Jumeirah may be home to luxury hotels and grand villas but the district has retained some of its charm - and there are big plans in store
Neighbourhood Watch: The sleepy fishing village that became the Beverly Hills of Dubai
From a traditional fishing village to what has become the Beverly Hills of Dubai, much has changed in Jumeirah in the last 20 years or so.
Locals fondly remember the strong smell of fish drying out on the beach front when the catch of the day was the livelihood of those living and working in the neighbourhood.
Although many of the original villas remain, plenty have been replaced with two or three-storey alternatives, many grander and gaudier than their predecessors. And the area - which sprawls down the coast over more than 10km - has retained a unique feel thanks to its low-rise landscape.
It was placed in the spotlight this week when Sheikh Mohammed bin Rashid, Vice President and Ruler of Dubai, set out plans to bring more murals and open-air canvasses to the district.
Former tour guide Alicia Morris moved to Jumeirah from Sharjah in 1986 and has never thought of living anywhere else.
“The place has changed a great deal since then,” she said.
“There were lots of small corner shops, a barbers and tailor shops with a few smaller supermarkets dotted around the place.
“It was pretty much a fishing village, made up of single storey buildings.
“There were lots of locals still living in the area then, with their cows and goats wandering about.
“Cows would often go and drink out of people’s swimming pools, it was that kind of place and we would often have camels walking around.”
The Chicago Beach Hotel was a popular watering hole and became an institution for the community.
When that was demolished in 1997, Jumeirah Beach Hotel opened in its place, and remains a key landmark for the area after a recent refurbishment.
As rents soared, many Jumeirah residents moved out to the suburbs and fast food restaurants, coffee shops and private health clinics moved in to take over the buildings along Jumeirah Beach Road.
That has not stopped the distinct neighbourhood retaining much of its charm, despite the rampant development continuing at pace.
One of those holding back the tide of change is Iranian business owner Reza Safdar Poorshamsi.
The father of two who has been in Jumeirah since 1971, and said his two shops have not changed much.
“When I first moved here I had the only shop in this area, and this was just a dirt road,” said Mr Poorshami, who owns two beach shops, complete with inflatable toys, bucket and spade sets and shisha pipes for sale.
“Some of my regular customers have been coming here since the 1970s, they are like me and just don’t want to leave.”
When the iconic Burj Al Arab hotel opened in December 1999, the area changed forever.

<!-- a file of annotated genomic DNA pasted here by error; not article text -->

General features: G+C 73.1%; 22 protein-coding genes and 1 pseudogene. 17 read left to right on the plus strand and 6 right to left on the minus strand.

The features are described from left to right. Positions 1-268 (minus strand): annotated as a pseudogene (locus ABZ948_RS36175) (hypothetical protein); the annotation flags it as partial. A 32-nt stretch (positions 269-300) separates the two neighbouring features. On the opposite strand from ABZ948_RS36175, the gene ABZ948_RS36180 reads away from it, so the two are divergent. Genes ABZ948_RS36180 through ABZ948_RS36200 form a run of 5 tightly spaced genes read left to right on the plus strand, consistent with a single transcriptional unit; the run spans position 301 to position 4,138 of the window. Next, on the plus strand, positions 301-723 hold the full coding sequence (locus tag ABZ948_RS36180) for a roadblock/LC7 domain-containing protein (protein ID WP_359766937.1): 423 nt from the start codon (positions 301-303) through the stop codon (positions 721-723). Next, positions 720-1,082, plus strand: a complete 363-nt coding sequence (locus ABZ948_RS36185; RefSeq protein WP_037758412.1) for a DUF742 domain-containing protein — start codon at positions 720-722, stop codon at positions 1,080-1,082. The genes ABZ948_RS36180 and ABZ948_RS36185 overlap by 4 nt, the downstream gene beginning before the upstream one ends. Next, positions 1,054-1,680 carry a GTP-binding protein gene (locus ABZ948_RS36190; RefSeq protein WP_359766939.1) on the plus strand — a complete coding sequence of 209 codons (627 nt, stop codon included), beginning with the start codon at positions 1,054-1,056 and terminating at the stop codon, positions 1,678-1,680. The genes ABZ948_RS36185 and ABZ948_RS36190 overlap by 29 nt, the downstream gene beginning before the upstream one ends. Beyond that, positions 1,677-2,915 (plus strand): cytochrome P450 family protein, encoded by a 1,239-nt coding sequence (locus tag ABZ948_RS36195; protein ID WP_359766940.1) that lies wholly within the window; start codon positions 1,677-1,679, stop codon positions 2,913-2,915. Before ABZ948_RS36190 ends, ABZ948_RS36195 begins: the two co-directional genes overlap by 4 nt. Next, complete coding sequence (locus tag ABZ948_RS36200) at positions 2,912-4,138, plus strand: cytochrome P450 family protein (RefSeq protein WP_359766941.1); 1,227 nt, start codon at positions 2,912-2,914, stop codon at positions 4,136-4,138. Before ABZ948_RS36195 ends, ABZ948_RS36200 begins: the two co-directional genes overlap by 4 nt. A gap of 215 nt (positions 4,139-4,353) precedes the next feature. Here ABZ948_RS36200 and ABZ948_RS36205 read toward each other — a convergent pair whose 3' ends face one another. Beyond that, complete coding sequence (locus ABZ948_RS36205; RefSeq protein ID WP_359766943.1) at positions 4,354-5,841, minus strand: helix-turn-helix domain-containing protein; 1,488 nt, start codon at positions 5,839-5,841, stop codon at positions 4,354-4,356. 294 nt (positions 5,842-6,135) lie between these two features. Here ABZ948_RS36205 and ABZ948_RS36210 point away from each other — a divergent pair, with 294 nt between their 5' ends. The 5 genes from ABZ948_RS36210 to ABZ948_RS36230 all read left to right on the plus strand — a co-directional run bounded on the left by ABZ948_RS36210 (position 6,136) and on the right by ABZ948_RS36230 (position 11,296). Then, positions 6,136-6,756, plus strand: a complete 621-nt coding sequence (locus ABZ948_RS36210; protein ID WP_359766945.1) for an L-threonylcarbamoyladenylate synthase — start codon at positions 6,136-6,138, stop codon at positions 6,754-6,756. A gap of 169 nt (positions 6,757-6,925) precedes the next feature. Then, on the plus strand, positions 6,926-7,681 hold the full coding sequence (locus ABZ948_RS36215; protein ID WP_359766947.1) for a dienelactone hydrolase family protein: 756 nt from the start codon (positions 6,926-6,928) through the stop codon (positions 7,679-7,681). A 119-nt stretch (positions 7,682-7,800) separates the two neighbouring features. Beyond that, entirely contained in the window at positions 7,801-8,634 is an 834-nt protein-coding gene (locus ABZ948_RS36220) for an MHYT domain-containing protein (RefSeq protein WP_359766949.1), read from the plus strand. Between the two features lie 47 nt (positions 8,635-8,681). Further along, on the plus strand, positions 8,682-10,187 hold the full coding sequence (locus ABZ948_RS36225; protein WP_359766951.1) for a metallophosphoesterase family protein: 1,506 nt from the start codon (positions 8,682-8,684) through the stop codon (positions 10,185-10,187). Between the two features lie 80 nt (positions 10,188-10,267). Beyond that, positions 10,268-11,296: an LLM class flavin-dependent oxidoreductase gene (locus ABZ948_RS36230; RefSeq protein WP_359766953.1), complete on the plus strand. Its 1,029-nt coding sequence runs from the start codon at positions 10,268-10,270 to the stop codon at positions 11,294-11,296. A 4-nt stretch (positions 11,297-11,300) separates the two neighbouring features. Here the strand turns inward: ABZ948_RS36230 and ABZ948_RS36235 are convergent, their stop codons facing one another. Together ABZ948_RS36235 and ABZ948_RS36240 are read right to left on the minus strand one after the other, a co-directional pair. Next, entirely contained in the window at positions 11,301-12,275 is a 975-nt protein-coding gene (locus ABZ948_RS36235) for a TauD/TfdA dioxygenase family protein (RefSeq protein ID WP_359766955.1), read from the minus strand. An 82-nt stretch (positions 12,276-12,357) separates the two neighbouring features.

Inspired by the spinnaker of a sailing boat, the hotel gave a welcome nod to the neighbourhood’s seafaring connections.
Dubai Offshore Sailing Club has always been at the heart of the Jumeirah community, and continues to be so today.
Since then, more luxury hotels have opened up and the La Mer beach resort, with restaurants and water parks spread over several kilometres of decking, has transformed Jumeirah 1.
The nearby Jumeirah Mosque is an iconic landmark, and the only in Dubai offering guided cultural tours and dedicated to receiving non-Muslims.
Nadir Shah, from India, is manager at the SeaShell fast food shop in Jumeirah 2.
“Jumeirah is not like anywhere else in Dubai, it has a special vibe about the community, because of the beach I think,” he said.
“It can be quiet in the day, but at night and at weekends this place comes alive.”
Further plans include transforming Jumeirah into a cultural hub, featuring houses splashed with murals, regular Dhow sailing competitions and a food festival.
As many as 30 artists can be spotted currently working on individual masterpieces to add to the ‘Jumeirah Project’.
One famous artwork under threat from developers is the fish on a bike mural by Spanish artist Ruben Sanchez in Jumeirah 3.
Khokon Miah Juru Miah, from Bangladesh, has been living and working in Jumeirah for three years and is a watchman on the construction site next to the artwork.
“People have been asking what will happen to the mural, all I know is that this will be another medical centre,” he said.
The biggest change to the neighbourhood has been the opening of the Dubai Water Canal, inaugurated in 2016, connecting the once sleepy district to the rest of the city.
Samantha Henderson, a sixth form administrator at the Jumeirah English Speaking School has been living in the district for eight years, and loves being so close to the beach.
“Jumeirah is clinging onto its identity and there are still a lot of the original Emirati housing, which is great.
“I always wanted to live here and just come and stand with my feet in the sea, so close to home,” she said with a smile.